Tuesday, November 8, 2011


We’ve managed to put our lives into boxes. We live in boxes – we put fences in our yard, roll our windows up in our cars, and wish for a corner office with a view of the people that we don’t want to interact with. We box ourselves in with our “safe group” of friends, and we start to box in the way we think and feel about the world and the way it works. Heaven forbid we ever have to get out of our boxes, or worse, have someone come in and try to rip it open a bit.
So let’s rip open some boxes.
We live in boxes because it feels secure, safe, comfortable, familiar. And maybe it is. But is that really how you want to live? Who has ever loved that didn’t take a risk? And who has ever found what they’re passionate for without leaving comfort and failing a few (or ton of) times? Spoiler alert: the answer to these seemingly rhetorical questions is “nobody”. Comfort is perhaps the most misunderstood concept for my generation, and maybe even this culture. Because comfort is not sitting on a couch all day doing nothing. There’s a reason you feel crummy after spending all day lounging around (been there, done that). Now I think comfort can still be found on that same couch, but maybe after a long day’s work or a well-deserved break from it all. And hopefully you’re sharing that couch with someone you love or even someone you’re just meeting.
You see, I don’t want to overcorrect and somehow say that being comfortable is evil or something. Sometimes in the thick of it all, the best thing to do is seek solitude and quiet – to crawl into a box (maybe even sometimes literally). It’s necessary and natural in a world that is pulling us in a million different directions to the point that a few of us start to tear at the seams because that’s not good for anything either.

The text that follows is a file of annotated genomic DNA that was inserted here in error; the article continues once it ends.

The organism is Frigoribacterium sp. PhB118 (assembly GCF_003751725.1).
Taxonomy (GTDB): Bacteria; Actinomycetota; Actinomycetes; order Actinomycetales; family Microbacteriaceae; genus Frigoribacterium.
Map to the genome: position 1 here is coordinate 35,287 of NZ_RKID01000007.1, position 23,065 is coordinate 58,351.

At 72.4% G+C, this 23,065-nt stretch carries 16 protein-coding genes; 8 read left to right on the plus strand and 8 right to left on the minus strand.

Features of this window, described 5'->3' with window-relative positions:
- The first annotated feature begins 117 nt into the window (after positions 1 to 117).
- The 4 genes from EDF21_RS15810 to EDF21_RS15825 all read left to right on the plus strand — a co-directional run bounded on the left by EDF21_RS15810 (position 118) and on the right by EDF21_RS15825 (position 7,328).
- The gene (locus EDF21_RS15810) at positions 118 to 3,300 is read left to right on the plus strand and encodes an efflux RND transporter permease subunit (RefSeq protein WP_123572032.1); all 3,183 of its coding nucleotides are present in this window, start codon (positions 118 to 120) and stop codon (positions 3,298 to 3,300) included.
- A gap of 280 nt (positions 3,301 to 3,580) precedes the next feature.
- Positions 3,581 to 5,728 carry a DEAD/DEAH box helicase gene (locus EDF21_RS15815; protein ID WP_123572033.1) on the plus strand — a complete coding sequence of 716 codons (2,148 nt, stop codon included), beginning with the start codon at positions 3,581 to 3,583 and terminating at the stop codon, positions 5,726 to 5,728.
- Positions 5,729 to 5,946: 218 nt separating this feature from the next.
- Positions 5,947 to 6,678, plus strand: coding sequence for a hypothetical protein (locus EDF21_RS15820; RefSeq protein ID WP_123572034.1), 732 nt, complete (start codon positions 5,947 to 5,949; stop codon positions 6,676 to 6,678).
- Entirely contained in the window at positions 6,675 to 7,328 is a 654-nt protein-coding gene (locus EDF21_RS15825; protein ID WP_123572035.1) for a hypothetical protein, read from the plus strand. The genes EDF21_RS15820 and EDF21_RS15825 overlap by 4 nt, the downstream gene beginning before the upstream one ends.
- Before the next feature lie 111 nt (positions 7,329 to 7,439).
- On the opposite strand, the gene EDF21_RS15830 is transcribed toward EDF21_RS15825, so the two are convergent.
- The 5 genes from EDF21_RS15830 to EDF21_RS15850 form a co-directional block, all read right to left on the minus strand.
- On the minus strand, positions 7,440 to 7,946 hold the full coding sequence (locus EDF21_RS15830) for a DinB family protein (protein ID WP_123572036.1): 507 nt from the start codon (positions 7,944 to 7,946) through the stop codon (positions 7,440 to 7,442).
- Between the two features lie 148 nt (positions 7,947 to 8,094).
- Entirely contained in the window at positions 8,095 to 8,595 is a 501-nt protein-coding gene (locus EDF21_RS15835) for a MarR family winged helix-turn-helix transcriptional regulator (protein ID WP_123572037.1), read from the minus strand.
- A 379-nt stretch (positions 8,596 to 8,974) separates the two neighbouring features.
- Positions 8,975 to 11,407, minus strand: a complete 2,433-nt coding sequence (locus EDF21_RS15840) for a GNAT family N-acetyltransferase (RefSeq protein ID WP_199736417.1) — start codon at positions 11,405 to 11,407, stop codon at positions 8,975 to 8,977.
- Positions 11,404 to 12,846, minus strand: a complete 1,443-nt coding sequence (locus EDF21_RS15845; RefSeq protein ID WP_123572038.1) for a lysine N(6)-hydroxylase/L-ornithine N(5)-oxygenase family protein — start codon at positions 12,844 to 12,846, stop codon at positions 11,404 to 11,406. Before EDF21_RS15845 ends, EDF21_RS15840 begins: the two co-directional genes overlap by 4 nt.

But the fact remains that too many of us have crawled into some kind of comfort box a long time ago, and we haven’t come out. We haven’t changed the way we think, we’ve closed ourselves off, and we doubt the workings of a world that we’re not really a part of anymore.
To box ourselves in is to box in our potential. To box in our potential is doubt ourselves and therefore what God can do with our lives. And to doubt what God can do in our lives is to doubt that God can empower us to do “anything through He that strengthens us” [Philippians 4:13], and to doubt that is to put God in a box.
But there’s nothing convenient about putting God in a box; He doesn’t ever fit, and if He did we can’t seem to get Him to stay there. So perhaps if our lives are indeed as boxed in as they seem, we should start unpacking from the top. We should start to unpack God from the boxes we’ve shoved Him into and allow Him to reveal Himself as the INFINITE being that He is. Because Paul said it pretty well when he stated in Ephesians 3 that we cannot know the love of Christ that is beyond knowledge – in other words, we’ll try, but we can’t even imagine how big, how good, or how perfect our God is. That’s something you can’t box up. And if that God is in your life, your life isn’t exactly something to keep to yourself, either.

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